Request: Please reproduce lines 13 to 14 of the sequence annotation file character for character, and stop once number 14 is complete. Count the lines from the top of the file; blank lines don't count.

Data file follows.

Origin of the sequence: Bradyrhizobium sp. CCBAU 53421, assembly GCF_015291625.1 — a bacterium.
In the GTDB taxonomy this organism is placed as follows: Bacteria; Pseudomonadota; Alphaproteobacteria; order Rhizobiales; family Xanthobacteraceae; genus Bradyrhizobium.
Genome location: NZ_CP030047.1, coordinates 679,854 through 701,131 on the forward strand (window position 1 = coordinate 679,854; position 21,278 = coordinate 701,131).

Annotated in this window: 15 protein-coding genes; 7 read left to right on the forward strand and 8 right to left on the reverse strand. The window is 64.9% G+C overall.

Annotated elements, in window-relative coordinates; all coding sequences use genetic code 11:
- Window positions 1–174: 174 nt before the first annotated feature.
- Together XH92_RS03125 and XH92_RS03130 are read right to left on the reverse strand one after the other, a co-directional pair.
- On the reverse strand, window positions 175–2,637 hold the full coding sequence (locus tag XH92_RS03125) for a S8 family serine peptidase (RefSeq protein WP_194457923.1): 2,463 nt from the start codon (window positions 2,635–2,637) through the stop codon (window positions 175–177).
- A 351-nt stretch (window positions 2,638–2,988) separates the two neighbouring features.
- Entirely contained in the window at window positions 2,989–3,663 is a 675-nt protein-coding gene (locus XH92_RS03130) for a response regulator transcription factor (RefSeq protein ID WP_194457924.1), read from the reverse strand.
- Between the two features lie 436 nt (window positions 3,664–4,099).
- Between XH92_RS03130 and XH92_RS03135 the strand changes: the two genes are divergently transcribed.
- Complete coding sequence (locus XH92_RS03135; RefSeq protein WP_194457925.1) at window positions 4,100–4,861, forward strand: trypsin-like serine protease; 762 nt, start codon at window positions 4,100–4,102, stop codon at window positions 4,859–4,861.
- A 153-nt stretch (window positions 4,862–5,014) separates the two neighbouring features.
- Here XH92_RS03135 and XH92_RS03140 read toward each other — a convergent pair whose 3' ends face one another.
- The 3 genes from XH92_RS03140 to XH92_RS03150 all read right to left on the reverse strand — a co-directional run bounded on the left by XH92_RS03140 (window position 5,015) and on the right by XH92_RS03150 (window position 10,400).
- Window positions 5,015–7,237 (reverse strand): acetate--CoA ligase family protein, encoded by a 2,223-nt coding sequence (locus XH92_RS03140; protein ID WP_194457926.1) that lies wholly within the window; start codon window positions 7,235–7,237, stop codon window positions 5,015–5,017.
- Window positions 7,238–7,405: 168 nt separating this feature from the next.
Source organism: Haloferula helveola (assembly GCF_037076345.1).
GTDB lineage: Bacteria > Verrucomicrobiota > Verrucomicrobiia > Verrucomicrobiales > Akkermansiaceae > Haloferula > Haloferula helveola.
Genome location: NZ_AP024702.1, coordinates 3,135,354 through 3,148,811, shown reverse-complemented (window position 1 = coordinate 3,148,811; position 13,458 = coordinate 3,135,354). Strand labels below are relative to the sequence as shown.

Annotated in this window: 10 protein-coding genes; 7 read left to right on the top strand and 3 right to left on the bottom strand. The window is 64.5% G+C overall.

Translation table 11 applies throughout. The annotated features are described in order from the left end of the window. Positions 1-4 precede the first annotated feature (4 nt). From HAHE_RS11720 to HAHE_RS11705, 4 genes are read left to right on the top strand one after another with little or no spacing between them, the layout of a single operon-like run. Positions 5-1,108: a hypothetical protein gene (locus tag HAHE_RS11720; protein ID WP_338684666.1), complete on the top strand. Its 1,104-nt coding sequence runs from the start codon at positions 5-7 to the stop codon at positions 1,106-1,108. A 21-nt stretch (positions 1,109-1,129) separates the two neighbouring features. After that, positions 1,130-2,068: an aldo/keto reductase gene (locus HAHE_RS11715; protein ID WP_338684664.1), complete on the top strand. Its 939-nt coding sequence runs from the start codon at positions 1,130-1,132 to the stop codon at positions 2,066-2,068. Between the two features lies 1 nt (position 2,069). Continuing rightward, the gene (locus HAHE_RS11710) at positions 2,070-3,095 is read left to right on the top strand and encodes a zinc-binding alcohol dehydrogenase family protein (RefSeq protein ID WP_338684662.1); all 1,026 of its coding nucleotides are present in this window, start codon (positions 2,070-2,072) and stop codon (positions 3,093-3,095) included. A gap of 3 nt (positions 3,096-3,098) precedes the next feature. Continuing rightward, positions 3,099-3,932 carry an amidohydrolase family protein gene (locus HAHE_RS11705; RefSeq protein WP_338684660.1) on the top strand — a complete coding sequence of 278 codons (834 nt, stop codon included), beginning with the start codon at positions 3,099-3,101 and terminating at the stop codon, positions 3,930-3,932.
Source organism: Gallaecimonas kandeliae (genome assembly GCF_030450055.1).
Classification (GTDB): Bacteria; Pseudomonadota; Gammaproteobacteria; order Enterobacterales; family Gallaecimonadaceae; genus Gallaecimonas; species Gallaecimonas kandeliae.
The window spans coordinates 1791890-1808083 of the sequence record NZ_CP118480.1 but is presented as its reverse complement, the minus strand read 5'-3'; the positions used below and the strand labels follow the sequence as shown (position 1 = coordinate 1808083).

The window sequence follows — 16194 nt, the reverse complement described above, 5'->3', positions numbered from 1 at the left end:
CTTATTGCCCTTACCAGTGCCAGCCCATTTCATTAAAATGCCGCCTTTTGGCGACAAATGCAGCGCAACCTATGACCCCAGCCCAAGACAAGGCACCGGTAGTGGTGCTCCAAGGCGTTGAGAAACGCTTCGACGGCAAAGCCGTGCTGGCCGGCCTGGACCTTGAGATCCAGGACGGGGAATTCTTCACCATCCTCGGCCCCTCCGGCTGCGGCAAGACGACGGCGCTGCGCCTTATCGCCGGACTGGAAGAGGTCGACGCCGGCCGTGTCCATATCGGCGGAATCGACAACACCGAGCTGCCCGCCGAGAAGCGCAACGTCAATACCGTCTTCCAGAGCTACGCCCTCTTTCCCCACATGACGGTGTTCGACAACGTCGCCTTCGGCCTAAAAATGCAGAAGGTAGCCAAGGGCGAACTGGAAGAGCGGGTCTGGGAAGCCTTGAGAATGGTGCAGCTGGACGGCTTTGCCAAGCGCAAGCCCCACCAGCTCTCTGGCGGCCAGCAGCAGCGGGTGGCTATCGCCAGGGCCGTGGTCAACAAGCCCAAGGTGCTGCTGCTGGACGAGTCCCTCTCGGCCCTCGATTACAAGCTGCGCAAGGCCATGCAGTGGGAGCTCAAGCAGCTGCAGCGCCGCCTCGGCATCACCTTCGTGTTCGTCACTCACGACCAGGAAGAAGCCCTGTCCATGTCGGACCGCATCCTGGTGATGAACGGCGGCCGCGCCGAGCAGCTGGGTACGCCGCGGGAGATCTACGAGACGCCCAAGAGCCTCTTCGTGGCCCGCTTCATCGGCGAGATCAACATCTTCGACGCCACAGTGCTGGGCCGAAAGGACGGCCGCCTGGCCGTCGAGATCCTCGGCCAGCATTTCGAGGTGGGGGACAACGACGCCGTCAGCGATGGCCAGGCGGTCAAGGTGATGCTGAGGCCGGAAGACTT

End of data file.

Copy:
- Complete coding sequence (locus XH92_RS03135; RefSeq protein WP_194457925.1) at window positions 4,100–4,861, forward strand: trypsin-like serine protease; 762 nt, start codon at window positions 4,100–4,102, stop codon at window positions 4,859–4,861.
- A 153-nt stretch (window positions 4,862–5,014) separates the two neighbouring features.